Anne Merritt for The Telegraph, April 9, 2013:
From Esperanto to SaypU writing, linguists have been trying simplify communication between cultures. Usually, these initiatives only produce small followings.
The thing is, there’s a system that can already surpass language barriers and communicate information: the pictograph.
The simple pictograph, seen in prehistoric cave drawings, refined in the scripts of ancient Egypt and Sumer, and still referenced today in written Chinese and Japanese. Now, thanks to digital communication (emojis, emoticons) and commonplace signage (the man/woman icon for “toilet”), pictographs are replacing the written word. According to some linguists, this trend will only increase.
In all parts of the world, people refer to pictographs daily. Public buildings use picture-based signs to direct visitors to the elevators, cafeterias, and lavatories. Cashiers at many fast food chains have pictographic registers, clicking on pictures of burgers and fries to input orders. Even popular game apps such as Angry Birds are languageless programs, guiding users with arrows and other icons.
Some linguists are predicting that this will be the future of language. Not a global lingua franca of English (or Mandarin, or Spanish), nor an overhaul of the written word to accommodate foreign language learners. Instead, as communication becomes more digital and visual, we will see more pictures in the place of written language.
Nowadays, pictographs are standardised in international transit hubs like airports and train stations. As these places expand their services, new icons are being created. Look around an airport and you’ll see wordless signs showing where to use wifi, get a shoe shine, or find the nearest bar. International travellers can navigate any airport thanks to these pictographs.
As communities become more multicultural, and as tourism increases, these icons will likely expand into urban areas. In 10 or 20 years, we will be able to navigate city maps, use a bank machine, order meals in restaurants… all without language barriers, or any written language at all.
The question is, if we can reduce language barriers in everyday situations, to what extent do we reduce the incentive for language learning? If we can navigate a foreign place with signs and pictures, doesn’t language study become a waste of time?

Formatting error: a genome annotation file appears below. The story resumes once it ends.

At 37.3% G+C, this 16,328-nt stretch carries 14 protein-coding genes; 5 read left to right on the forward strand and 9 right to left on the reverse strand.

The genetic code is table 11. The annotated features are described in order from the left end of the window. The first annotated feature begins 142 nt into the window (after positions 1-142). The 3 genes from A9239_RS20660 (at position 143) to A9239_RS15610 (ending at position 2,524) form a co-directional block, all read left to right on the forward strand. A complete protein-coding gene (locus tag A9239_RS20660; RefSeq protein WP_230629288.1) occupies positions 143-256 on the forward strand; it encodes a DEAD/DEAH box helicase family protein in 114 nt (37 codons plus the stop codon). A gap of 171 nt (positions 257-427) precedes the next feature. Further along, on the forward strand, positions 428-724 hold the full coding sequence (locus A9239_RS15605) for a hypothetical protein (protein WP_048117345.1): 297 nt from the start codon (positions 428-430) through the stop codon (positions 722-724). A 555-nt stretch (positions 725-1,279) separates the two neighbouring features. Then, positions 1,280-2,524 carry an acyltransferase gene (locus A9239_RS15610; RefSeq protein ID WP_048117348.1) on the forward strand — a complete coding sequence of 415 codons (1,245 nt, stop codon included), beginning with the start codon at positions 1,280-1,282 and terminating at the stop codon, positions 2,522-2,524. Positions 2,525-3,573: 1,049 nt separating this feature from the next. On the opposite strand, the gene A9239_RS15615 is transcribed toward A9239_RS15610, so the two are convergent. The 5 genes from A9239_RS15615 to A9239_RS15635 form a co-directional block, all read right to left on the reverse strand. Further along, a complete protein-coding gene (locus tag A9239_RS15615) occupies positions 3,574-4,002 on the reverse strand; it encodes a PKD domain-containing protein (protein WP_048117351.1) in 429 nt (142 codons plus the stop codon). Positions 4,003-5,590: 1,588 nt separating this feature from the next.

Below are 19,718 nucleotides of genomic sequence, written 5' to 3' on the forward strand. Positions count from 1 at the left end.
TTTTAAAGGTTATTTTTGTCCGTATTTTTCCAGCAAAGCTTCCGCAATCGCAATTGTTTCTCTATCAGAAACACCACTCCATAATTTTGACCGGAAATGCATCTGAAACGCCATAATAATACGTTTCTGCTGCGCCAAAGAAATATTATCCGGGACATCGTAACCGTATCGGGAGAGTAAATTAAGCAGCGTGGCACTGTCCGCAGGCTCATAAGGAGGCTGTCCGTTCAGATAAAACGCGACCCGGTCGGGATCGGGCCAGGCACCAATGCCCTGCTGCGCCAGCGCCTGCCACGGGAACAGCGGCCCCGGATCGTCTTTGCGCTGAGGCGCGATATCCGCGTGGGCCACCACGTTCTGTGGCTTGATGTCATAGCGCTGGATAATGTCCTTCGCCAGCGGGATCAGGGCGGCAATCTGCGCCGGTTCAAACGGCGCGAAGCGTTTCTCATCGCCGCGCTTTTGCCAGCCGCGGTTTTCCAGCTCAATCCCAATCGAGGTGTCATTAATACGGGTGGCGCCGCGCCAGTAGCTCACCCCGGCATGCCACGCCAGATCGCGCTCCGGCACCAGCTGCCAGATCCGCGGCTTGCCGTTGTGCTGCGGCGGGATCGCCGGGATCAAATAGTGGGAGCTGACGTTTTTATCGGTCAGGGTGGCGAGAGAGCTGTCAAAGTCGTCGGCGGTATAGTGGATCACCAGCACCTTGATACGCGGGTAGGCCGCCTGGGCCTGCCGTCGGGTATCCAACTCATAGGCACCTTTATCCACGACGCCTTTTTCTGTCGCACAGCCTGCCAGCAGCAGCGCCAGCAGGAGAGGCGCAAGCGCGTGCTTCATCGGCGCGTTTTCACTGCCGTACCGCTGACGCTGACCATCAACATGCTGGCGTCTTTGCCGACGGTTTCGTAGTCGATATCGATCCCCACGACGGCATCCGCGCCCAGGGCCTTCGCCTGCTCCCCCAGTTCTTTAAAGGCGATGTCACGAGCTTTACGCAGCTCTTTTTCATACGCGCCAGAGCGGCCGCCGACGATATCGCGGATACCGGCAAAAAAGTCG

An increase in pictographs could certainly make travel easier, helping foreign visitors navigate cities and sites without worrying about communication breakdowns. It could also help immigrants and expats find the amenities they need when they first arrive in their adopted country of residence. For stopover tourists, or overwhelmed newcomers, these images can definitely reduce the urgency of language learning.
But while pictographs may help a person get around with minimal stress, they don’t really help human interaction. Most tourists I’ve met feel frustrated and embarrassed, pointing at pictures and making caveman-like noises to express a basic thought.
Also, while those travelling abroad may have less incentive to learn the local tongue, tourism isn’t the only motive for language learning. Many young Britons learn foreign languages as a career tool, and the demand for this job skill is increasing. Multinational companies seek workers with foreign language business skills, which means speaking, writing, and other communication. Even if pictographic signs pop up on every building in the country, the tourism industry will still look to hire staff that can talk to or correspond with foreign visitors.
Pictographs may help a multilingual community understand public signage in their area. It may simplify the use of automated machines like cashpoints and parking metres. When it comes to communicating with other people though, for work or pleasure, it can’t replace the old fashioned skill of knowing a foreign language.